It was Bhutto, not Mujib, who broke Pakistan. Bhutto's stance in 1971 and his stubbornness harmed Pakistan's solidarity much more than Sheikh Mujib's six-point demand. It was his high ambitions and rigid stance that led to rebellion in East Pakistan. He riled up the Bengalis and brought an end to Pakistan's solidarity. East Pakistan broke away.[37]
Several historians regard Mujib as a rabble-rousing, charismatic leader who galvanised the nationalist struggle but proved inept in governing the country.[29] During his tenure as Bangladesh's leader, Muslim religious leaders and politicians intensely criticized Mujib's adoption of state secularism. He alienated some segments of nationalists and the military, who feared Bangladesh would come to depend upon India and become a satellite state by taking extensive aid from the Indian government and allying Bangladesh with India on many foreign and regional affairs.[24] Mujib's imposition of one-party rule and suppression of political opposition alienated large segments of the population and derailed Bangladesh's experiment with democracy for many decades.[15][22]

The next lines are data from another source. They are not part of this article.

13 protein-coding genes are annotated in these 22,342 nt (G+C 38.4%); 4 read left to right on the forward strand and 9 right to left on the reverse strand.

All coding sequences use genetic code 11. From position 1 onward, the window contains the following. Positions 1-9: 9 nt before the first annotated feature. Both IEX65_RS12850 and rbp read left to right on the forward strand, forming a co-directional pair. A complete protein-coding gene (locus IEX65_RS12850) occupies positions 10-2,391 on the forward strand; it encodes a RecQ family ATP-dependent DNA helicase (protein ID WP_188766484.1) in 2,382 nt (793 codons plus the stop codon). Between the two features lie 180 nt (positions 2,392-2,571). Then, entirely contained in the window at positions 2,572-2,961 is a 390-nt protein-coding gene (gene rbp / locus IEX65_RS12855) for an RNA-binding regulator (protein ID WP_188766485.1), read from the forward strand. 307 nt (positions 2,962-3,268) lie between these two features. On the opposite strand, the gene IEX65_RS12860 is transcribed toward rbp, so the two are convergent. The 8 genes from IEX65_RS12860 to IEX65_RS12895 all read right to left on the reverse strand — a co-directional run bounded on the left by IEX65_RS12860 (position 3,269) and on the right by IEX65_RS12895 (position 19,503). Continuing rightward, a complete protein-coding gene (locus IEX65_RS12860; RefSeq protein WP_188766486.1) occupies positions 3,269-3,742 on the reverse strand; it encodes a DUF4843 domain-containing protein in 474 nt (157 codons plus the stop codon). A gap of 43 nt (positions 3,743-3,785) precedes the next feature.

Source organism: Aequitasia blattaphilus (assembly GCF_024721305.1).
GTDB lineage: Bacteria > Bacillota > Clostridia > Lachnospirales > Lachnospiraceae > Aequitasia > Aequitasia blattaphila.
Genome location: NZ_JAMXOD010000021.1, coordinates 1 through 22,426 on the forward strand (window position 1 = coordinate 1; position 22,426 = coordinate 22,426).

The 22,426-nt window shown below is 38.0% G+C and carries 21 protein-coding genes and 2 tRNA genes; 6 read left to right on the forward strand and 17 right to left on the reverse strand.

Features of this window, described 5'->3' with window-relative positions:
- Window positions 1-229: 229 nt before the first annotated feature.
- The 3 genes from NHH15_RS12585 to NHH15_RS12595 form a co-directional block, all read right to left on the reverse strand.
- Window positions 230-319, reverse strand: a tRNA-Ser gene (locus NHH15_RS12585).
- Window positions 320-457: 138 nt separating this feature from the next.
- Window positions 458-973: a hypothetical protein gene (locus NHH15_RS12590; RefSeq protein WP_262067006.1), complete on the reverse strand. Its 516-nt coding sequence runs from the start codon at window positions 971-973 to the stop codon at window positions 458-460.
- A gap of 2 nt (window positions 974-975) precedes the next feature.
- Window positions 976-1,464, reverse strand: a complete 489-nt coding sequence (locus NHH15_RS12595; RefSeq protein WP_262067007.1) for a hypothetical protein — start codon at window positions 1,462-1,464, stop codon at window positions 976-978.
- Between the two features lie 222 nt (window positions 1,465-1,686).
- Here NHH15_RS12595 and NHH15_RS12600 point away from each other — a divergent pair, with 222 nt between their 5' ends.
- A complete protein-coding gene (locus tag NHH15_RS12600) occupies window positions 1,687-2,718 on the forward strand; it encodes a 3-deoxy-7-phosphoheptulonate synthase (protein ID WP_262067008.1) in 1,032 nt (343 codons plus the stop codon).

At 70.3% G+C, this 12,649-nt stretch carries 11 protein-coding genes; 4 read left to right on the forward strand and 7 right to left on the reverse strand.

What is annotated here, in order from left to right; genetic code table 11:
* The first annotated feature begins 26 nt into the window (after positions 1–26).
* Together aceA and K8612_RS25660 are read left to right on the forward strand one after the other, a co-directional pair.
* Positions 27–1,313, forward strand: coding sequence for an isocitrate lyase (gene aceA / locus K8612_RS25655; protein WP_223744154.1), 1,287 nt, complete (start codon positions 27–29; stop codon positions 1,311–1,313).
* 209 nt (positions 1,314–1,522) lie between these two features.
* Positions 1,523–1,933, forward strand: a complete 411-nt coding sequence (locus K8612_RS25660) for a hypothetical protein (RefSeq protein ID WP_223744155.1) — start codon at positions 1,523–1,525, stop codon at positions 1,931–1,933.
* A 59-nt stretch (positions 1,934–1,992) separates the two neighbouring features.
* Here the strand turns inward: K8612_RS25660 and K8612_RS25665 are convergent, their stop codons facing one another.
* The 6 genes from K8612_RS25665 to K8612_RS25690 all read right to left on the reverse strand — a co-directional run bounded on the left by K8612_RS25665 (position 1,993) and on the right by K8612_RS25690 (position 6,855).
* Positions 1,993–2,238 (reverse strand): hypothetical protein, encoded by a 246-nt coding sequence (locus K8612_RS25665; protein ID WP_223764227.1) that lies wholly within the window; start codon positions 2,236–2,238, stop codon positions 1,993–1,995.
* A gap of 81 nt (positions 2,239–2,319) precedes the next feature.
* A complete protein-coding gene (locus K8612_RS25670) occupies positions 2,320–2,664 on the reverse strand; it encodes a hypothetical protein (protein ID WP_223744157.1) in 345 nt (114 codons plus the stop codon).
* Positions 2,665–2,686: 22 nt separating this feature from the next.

Following his death, succeeding governments offered low-key commemorations of Mujib, and his public image was restored only with the election of an Awami League government led by his daughter Sheikh Hasina in 1996. August 15 is commemorated as "National Mourning Day," mainly by Awami League supporters.[11] He remains the paramount icon of the Awami League, which continues to profess Mujib's ideals of socialism. Mujib is widely admired by scholars and in Bengali communities in India and across the world for denouncing the military rule and that what he maintained was 'ethnic discrimination in Pakistan', and for leading the Bengali struggle for rights and liberty.[34] In a 2004 poll conducted on the worldwide listeners of BBC's Bengali radio service, Mujib was voted the "Greatest Bengali of All Time" beating out Rabindranath Tagore and others.[38]